Can you imagine modern rap music without Kanye West's 808s And Heartbreak? It's difficult at this point. Though many artists have blurred the lines between hip-hop and other genres—upon its release 808s was compared to everything from Andre 3000's The Love Below to Common's Electric Circus—few records have had such an immediate, noticeable effect. With its stark compositions, Auto-Tune-assisted vocals and intensely personal subject matter, 808s ushered in a new era of heightened emotionality for rap.

In celebration of the album's recent 5 year anniversary this past weekend, we've gone ahead and selected 15 songs that bear the mark of Kanye's lonely robot musings and his experimental spirit. From the melancholy R&B of Frank Ocean to the reflective confessionals of Drake, the legacy of 808s is still growing. Welcome to heartbreak.


"Find Your Love" Drake
Kanye West and 808s producer Jeff Bhasker teamed up with Drake for this haunted, lovelorn track off Drake's debut full-length, Thank Me Later. While Drake had undoubtably developed his own singing style by this point, the song's mix of robotic drums and atmospheric pianos are straight out of the 808's playbook, which should hardly be surprising: Drizzy rapped over "Say You Will" on his So Far Gone mixtape.


"Swim Good" Frank Ocean
"Got some pretty good beats on this 808s CD," sang Ocean on one of the most beguiling tracks off his career-invigorating Nostalgia Ultra mixtape. While Ocean's work ultimately has a lush musical sophistication that goes beyond the stark minimalism of West's album, there's no denying that the experimentation of 808s helped set the stage for Ocean's brand of tuneful but emotionally damaged R&B.


"Pursuit Of Happiness" Kid Cudi
Both Kanye West and Kid Cudi feed off each other for inspiration and Cudi was a major force in shaping the sound and aesthetic of 808s, particularly on "Welcome To Heartbreak" which he contributed vocals to. But its unlikely that his debut full-length Man on the Moon: The End of Day, released under Kanye's G.O.O.D. Music imprint, would have been so singularly numb if it wasn't for West's groundbreaking work.


"Ghost In The Machine" B.o.B
The boundary-breaking ethos of 808s is said to have opened a wider lane for rap artists looking to make genre-mixing albums. B.o.B was obviously looking to mix things up on his full-length debut and while much of the album goes for a bubblegum-pop approach, tracks like "Ghost In The Machine" find him getting emotional over a synth, guitar and piano-filled instrumental that's probably a little too sweeping for Ye but still powerful.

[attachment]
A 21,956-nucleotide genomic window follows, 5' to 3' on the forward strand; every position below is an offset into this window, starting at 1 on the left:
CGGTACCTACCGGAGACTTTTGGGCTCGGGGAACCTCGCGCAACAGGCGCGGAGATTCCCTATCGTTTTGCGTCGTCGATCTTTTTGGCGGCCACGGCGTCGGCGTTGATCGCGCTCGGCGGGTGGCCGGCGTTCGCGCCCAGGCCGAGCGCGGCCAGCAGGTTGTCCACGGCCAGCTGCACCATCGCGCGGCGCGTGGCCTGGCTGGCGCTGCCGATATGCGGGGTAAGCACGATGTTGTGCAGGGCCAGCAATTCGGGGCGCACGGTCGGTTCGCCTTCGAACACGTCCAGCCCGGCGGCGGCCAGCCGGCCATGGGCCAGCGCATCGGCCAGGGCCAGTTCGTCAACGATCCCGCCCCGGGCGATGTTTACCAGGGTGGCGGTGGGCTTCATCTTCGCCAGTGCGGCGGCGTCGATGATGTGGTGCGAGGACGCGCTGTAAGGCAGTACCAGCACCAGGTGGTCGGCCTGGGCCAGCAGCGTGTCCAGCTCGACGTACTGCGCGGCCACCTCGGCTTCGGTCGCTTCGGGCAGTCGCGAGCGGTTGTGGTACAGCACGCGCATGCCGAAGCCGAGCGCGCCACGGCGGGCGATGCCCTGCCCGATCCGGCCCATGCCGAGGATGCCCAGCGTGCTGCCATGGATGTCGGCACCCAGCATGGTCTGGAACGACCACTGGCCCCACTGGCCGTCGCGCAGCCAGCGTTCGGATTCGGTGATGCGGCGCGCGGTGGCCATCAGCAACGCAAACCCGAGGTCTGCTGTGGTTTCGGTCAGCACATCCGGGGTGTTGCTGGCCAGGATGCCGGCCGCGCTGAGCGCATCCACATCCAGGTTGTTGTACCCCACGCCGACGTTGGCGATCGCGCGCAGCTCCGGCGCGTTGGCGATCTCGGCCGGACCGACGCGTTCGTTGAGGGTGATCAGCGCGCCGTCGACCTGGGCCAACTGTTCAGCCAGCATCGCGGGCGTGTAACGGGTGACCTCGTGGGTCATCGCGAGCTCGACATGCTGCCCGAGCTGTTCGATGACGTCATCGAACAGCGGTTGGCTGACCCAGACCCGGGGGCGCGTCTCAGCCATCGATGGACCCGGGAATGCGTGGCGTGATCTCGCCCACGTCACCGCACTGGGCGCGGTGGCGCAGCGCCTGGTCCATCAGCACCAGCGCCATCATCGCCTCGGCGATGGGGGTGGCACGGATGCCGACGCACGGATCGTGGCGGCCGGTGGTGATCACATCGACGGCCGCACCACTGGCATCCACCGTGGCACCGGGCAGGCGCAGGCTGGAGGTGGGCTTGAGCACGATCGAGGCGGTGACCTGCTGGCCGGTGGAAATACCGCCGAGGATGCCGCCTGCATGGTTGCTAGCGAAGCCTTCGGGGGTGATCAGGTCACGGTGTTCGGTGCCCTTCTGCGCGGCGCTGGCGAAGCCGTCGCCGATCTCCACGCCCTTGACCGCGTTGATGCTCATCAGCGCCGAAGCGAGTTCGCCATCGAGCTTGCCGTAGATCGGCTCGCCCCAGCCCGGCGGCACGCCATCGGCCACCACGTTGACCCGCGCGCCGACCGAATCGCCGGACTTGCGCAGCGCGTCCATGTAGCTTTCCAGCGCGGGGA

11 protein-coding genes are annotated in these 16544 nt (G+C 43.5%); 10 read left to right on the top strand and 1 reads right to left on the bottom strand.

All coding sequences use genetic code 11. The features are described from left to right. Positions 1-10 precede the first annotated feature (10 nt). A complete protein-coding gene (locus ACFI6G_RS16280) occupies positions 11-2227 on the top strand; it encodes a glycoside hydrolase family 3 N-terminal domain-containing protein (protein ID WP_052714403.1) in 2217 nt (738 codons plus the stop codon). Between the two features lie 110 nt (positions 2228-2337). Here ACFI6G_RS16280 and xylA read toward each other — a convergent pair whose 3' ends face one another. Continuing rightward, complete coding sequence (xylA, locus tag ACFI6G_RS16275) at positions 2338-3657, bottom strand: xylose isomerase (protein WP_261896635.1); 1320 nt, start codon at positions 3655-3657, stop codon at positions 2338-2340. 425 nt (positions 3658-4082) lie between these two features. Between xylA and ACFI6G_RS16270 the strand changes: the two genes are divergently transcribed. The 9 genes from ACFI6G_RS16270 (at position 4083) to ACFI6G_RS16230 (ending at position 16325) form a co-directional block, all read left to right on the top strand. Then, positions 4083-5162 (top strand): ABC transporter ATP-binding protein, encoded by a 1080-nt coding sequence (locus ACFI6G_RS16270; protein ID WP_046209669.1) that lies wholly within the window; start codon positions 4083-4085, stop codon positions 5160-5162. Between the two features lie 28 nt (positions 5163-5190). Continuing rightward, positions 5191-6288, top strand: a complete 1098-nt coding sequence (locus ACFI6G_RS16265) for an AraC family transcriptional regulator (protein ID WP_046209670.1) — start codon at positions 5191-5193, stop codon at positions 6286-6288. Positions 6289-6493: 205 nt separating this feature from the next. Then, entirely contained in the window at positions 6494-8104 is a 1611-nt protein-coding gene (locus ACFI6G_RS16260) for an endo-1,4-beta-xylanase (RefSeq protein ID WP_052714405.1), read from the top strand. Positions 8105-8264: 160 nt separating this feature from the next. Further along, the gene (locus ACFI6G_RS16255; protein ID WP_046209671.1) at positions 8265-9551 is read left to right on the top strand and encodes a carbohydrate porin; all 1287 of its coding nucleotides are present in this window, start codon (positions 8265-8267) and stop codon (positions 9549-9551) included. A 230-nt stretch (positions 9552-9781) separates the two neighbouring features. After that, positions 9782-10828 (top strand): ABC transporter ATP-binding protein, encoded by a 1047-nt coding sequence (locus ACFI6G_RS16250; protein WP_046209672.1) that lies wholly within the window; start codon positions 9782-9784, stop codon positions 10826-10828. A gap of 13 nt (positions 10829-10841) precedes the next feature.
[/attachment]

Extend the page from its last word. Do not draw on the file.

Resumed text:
"What You Need" The Weeknd
The Weeknd added an element of danger to Kanye's stark confessionals, turning the woozy atmosphere of 808s into a paranoia-filled late-night horror show.


"D.O.A. (Death Of Auto-Tune)" Jay Z
"My raps don't have melodies/This should make niggas wanna go and commit felonies." While "D.O.A.'s" reactionary anti-Auto-Tune stance doesn't bear the sonic influence of 808's, it's hard to imagine the song existing if Kanye hadn't gone so hard with the Auto-Tune. Though Kanye isn't credited as a producer on the track, he played a role in shaping its harsh philosophy.


"Marvins Room" Drake
On his second album, Drake further established his own voice, but on tracks like "Marvins Room" he still showed the influence of Kanye's self-conscious mood pieces.


"Heartbeat" Childish Gambino
Donald Glover has never been shy about his enthusiasm for Kanye West and this club-ready track finds him at his most 808s-esque.


"Woods" Bon Iver
This chilling track off Wisconsin indie rock artist Bon Iver's Blood Bank EP was technically recorded before the release of 808s, but it would eventually go on to become an essential bit of Kanye lore when West sampled the track on My Beautiful Dark Twisted Fantasy's powerful "Lost In the World."


"Truth Gonna Hurt You" Future
Jay Z was obviously wrong about Auto-Tune. On Pluto and his stellar mixtapes, Future showed that the sound of Auto-Tune had even more emotional range than anyone could have guessed.


"Shit On You" Travi$ Scott
Given his recent work with West, it's hardly surprising that Scott would have a few songs in his catalog that could sit comfortably on 808s. Like Kanye's best work, "Shit On You" is both beautiful and haunting in its raw ugliness.


"Shining Down" Lupe Fiasco
Kanye and Lupe have always had a compelling relationship. This Matthew Santos collaboration is hardly the most 808s-like song on this list, but its sneaky rhythms, chiming guitars and Auto-Tuned vocals bring to mind Kanye at his more baroque.


"Citgo" Chief Keef
Though Chicago' drill scene is probably more indebted to the harsh rumbles of Atlanta rap music than Kanye's art-school experiments, the scene's interest in Auto-Tune feels like a possible Kanye influence. "Citgo" is a puzzling song, just as possibly alienating as Kanye's tracks were upon their initial release.


"She Knows" J. Cole
J. Cole is obviously a student of Kanye and on this piano-filled track, he conjures some of that old 808s magic, crafting a revealing narrative of lust, love and betrayal.


"Life Round Here" James Blake Featuring Chance The Rapper
The melding of English singer-songwriter James Blake with Chicago boy-wonder Chance The Rapper feels like an inherently 808s-like act. It's an outside-the-box collaboration that doesn't necessarily sound like it should work on paper, but ends up being oddly haunting when executed.


"Bang Bros" Lil Durk
Where does Auto-Tune go from here? Like his fellow Chicago rapper Chief Keef, Lil Durk has shown a keen interest in testing the limits of Auto-Tune, pushing the digital-gurgles of the technology to its breaking point.